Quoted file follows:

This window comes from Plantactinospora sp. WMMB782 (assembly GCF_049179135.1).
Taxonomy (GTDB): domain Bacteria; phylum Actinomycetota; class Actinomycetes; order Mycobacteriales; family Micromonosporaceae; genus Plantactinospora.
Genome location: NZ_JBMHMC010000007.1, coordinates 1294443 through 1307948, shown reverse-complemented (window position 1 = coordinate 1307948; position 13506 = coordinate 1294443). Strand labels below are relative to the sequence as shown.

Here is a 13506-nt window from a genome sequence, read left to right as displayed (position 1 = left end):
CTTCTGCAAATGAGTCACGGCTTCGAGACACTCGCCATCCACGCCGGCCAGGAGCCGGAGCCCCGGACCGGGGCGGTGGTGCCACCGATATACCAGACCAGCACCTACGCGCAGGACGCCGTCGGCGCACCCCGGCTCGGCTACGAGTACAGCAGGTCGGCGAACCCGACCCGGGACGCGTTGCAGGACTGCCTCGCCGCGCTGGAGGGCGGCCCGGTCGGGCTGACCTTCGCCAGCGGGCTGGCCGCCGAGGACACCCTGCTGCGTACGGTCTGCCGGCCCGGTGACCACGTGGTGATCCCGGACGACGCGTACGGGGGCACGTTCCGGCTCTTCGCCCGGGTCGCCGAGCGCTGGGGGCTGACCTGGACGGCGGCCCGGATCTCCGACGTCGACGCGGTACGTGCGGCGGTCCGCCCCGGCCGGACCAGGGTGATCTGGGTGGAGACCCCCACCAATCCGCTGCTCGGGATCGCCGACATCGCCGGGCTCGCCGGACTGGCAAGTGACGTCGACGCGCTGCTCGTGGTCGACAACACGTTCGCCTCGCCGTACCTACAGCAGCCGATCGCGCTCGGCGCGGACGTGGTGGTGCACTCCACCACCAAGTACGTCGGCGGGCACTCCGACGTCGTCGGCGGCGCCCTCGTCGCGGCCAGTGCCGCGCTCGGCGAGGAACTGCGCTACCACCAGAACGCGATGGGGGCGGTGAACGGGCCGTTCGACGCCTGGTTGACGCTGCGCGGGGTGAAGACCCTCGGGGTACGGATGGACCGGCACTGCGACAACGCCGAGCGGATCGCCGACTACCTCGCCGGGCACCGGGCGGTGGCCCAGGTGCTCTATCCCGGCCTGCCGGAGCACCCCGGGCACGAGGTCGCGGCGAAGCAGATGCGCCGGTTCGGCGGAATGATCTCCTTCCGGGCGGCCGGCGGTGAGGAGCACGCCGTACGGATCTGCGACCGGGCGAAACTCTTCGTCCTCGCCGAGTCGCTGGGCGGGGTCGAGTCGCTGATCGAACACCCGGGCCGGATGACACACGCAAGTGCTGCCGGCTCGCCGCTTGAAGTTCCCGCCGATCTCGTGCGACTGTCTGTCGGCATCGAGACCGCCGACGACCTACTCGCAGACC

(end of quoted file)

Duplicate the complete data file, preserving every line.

This window comes from Plantactinospora sp. WMMB782 (assembly GCF_049179135.1).
Taxonomy (GTDB): domain Bacteria; phylum Actinomycetota; class Actinomycetes; order Mycobacteriales; family Micromonosporaceae; genus Plantactinospora.
Genome location: NZ_JBMHMC010000007.1, coordinates 1294443 through 1307948, shown reverse-complemented (window position 1 = coordinate 1307948; position 13506 = coordinate 1294443). Strand labels below are relative to the sequence as shown.

Here is a 13506-nt window from a genome sequence, read left to right as displayed (position 1 = left end):
CTTCTGCAAATGAGTCACGGCTTCGAGACACTCGCCATCCACGCCGGCCAGGAGCCGGAGCCCCGGACCGGGGCGGTGGTGCCACCGATATACCAGACCAGCACCTACGCGCAGGACGCCGTCGGCGCACCCCGGCTCGGCTACGAGTACAGCAGGTCGGCGAACCCGACCCGGGACGCGTTGCAGGACTGCCTCGCCGCGCTGGAGGGCGGCCCGGTCGGGCTGACCTTCGCCAGCGGGCTGGCCGCCGAGGACACCCTGCTGCGTACGGTCTGCCGGCCCGGTGACCACGTGGTGATCCCGGACGACGCGTACGGGGGCACGTTCCGGCTCTTCGCCCGGGTCGCCGAGCGCTGGGGGCTGACCTGGACGGCGGCCCGGATCTCCGACGTCGACGCGGTACGTGCGGCGGTCCGCCCCGGCCGGACCAGGGTGATCTGGGTGGAGACCCCCACCAATCCGCTGCTCGGGATCGCCGACATCGCCGGGCTCGCCGGACTGGCAAGTGACGTCGACGCGCTGCTCGTGGTCGACAACACGTTCGCCTCGCCGTACCTACAGCAGCCGATCGCGCTCGGCGCGGACGTGGTGGTGCACTCCACCACCAAGTACGTCGGCGGGCACTCCGACGTCGTCGGCGGCGCCCTCGTCGCGGCCAGTGCCGCGCTCGGCGAGGAACTGCGCTACCACCAGAACGCGATGGGGGCGGTGAACGGGCCGTTCGACGCCTGGTTGACGCTGCGCGGGGTGAAGACCCTCGGGGTACGGATGGACCGGCACTGCGACAACGCCGAGCGGATCGCCGACTACCTCGCCGGGCACCGGGCGGTGGCCCAGGTGCTCTATCCCGGCCTGCCGGAGCACCCCGGGCACGAGGTCGCGGCGAAGCAGATGCGCCGGTTCGGCGGAATGATCTCCTTCCGGGCGGCCGGCGGTGAGGAGCACGCCGTACGGATCTGCGACCGGGCGAAACTCTTCGTCCTCGCCGAGTCGCTGGGCGGGGTCGAGTCGCTGATCGAACACCCGGGCCGGATGACACACGCAAGTGCTGCCGGCTCGCCGCTTGAAGTTCCCGCCGATCTCGTGCGACTGTCTGTCGGCATCGAGACCGCCGACGACCTACTCGCAGACC